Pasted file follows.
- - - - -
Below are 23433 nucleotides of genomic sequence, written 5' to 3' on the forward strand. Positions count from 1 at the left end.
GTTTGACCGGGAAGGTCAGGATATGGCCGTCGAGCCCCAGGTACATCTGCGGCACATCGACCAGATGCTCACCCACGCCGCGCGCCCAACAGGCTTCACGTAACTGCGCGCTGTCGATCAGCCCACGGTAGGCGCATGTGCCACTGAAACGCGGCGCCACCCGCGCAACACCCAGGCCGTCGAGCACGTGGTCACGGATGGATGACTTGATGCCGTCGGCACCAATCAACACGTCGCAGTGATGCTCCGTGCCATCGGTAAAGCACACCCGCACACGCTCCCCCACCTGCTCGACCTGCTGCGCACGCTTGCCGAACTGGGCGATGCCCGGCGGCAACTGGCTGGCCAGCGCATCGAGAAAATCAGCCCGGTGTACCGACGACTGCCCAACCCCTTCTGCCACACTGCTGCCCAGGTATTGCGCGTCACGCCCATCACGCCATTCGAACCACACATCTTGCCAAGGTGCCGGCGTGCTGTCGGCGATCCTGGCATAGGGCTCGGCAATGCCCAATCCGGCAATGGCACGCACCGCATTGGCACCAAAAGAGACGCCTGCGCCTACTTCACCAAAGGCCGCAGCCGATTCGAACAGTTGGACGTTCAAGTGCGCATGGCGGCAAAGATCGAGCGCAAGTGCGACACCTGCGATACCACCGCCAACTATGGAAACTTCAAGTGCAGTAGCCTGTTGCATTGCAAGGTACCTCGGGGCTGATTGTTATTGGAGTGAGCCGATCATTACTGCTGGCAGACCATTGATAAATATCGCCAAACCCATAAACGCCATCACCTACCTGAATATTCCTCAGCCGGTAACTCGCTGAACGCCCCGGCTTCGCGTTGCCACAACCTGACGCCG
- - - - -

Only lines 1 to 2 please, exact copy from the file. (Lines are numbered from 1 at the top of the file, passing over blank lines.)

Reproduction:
Below are 23433 nucleotides of genomic sequence, written 5' to 3' on the forward strand. Positions count from 1 at the left end.
GTTTGACCGGGAAGGTCAGGATATGGCCGTCGAGCCCCAGGTACATCTGCGGCACATCGACCAGATGCTCACCCACGCCGCGCGCCCAACAGGCTTCACGTAACTGCGCGCTGTCGATCAGCCCACGGTAGGCGCATGTGCCACTGAAACGCGGCGCCACCCGCGCAACACCCAGGCCGTCGAGCACGTGGTCACGGATGGATGACTTGATGCCGTCGGCACCAATCAACACGTCGCAGTGATGCTCCGTGCCATCGGTAAAGCACACCCGCACACGCTCCCCCACCTGCTCGACCTGCTGCGCACGCTTGCCGAACTGGGCGATGCCCGGCGGCAACTGGCTGGCCAGCGCATCGAGAAAATCAGCCCGGTGTACCGACGACTGCCCAACCCCTTCTGCCACACTGCTGCCCAGGTATTGCGCGTCACGCCCATCACGCCATTCGAACCACACATCTTGCCAAGGTGCCGGCGTGCTGTCGGCGATCCTGGCATAGGGCTCGGCAATGCCCAATCCGGCAATGGCACGCACCGCATTGGCACCAAAAGAGACGCCTGCGCCTACTTCACCAAAGGCCGCAGCCGATTCGAACAGTTGGACGTTCAAGTGCGCATGGCGGCAAAGATCGAGCGCAAGTGCGACACCTGCGATACCACCGCCAACTATGGAAACTTCAAGTGCAGTAGCCTGTTGCATTGCAAGGTACCTCGGGGCTGATTGTTATTGGAGTGAGCCGATCATTACTGCTGGCAGACCATTGATAAATATCGCCAAACCCATAAACGCCATCACCTACCTGAATATTCCTCAGCCGGTAACTCGCTGAACGCCCCGGCTTCGCGTTGCCACAACCTGACGCCG